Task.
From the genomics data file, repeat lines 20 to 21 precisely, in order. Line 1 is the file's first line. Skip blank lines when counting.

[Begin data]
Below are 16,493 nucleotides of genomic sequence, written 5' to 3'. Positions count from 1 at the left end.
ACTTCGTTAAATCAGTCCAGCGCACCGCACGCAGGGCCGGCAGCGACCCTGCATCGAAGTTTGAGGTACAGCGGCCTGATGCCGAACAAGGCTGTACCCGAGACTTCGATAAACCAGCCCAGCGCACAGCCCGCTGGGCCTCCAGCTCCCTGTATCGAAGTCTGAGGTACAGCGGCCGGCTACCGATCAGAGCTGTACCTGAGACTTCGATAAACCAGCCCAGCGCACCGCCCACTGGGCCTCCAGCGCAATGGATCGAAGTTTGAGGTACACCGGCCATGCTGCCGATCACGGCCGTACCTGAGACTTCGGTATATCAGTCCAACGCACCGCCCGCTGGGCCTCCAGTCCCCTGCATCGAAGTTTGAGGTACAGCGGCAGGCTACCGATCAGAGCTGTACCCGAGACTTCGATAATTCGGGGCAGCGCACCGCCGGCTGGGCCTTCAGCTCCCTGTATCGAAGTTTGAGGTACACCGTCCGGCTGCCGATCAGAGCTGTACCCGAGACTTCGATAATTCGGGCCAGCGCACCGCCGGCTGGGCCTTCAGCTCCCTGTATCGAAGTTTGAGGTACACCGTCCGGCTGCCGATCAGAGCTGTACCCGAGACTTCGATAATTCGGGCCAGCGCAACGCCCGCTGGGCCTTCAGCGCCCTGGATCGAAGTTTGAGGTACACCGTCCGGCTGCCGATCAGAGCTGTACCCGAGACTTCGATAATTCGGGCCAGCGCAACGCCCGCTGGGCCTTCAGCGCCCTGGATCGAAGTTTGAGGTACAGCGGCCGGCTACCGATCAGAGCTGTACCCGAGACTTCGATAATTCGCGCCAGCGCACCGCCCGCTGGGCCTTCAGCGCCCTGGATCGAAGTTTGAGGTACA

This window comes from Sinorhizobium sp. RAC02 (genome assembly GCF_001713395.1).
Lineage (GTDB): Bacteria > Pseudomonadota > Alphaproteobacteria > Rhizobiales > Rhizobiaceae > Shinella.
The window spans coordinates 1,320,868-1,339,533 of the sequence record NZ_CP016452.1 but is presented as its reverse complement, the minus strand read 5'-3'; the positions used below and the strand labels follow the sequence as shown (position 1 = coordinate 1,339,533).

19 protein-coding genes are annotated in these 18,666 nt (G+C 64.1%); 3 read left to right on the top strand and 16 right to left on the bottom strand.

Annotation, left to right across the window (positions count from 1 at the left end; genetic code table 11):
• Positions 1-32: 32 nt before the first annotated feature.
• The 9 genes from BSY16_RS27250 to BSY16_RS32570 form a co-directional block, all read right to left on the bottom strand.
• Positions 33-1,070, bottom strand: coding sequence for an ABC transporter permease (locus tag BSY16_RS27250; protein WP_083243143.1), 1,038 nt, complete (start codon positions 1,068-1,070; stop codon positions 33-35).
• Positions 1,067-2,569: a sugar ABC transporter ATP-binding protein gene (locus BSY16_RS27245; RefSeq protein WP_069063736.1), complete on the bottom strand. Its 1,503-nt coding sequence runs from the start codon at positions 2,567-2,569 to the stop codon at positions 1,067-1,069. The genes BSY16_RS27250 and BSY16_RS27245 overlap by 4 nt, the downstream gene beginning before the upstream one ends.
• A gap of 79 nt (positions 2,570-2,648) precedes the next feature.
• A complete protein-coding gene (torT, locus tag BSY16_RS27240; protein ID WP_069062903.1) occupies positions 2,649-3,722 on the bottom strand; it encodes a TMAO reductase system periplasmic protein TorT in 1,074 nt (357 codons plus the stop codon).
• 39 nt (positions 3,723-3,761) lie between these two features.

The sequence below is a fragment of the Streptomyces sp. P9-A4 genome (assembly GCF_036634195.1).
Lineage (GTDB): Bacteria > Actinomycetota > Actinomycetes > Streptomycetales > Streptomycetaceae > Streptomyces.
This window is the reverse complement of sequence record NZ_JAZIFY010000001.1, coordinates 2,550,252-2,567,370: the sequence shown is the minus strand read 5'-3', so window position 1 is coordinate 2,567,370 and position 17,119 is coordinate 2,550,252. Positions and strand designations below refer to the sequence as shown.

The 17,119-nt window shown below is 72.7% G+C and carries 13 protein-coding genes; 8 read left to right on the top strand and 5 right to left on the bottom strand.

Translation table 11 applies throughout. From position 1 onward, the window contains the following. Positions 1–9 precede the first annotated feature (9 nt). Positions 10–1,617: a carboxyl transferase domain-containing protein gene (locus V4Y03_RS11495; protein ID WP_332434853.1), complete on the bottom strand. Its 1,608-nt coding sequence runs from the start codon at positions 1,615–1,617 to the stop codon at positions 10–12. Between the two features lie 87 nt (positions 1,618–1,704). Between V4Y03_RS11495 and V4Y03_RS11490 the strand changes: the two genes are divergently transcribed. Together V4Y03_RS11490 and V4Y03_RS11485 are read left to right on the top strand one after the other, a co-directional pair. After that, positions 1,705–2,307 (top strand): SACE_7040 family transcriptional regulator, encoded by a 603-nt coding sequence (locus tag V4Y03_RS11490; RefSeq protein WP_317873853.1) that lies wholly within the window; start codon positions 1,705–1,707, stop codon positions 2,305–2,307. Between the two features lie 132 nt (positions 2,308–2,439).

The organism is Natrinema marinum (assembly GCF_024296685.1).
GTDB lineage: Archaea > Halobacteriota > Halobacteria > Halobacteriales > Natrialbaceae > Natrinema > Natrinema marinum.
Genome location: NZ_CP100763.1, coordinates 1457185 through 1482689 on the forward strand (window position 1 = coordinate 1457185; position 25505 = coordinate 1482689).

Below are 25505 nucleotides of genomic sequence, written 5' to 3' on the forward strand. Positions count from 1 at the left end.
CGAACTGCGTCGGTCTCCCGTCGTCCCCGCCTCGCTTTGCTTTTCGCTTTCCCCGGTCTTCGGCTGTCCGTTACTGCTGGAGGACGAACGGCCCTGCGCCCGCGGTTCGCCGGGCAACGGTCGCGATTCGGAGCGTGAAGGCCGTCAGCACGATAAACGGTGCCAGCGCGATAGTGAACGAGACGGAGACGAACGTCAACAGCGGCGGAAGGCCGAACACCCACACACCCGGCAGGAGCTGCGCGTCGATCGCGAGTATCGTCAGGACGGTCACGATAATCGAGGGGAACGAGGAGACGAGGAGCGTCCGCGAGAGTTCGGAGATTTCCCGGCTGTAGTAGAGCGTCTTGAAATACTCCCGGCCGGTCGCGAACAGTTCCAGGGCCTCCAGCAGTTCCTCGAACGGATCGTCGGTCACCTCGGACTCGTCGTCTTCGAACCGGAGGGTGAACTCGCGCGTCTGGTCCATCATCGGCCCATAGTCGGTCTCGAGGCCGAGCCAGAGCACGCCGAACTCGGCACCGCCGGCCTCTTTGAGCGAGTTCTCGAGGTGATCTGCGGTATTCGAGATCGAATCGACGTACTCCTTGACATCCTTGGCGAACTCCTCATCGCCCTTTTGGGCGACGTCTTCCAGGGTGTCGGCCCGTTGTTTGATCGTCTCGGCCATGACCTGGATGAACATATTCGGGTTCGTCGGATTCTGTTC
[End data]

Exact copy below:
The organism is Natrinema marinum (assembly GCF_024296685.1).
GTDB lineage: Archaea > Halobacteriota > Halobacteria > Halobacteriales > Natrialbaceae > Natrinema > Natrinema marinum.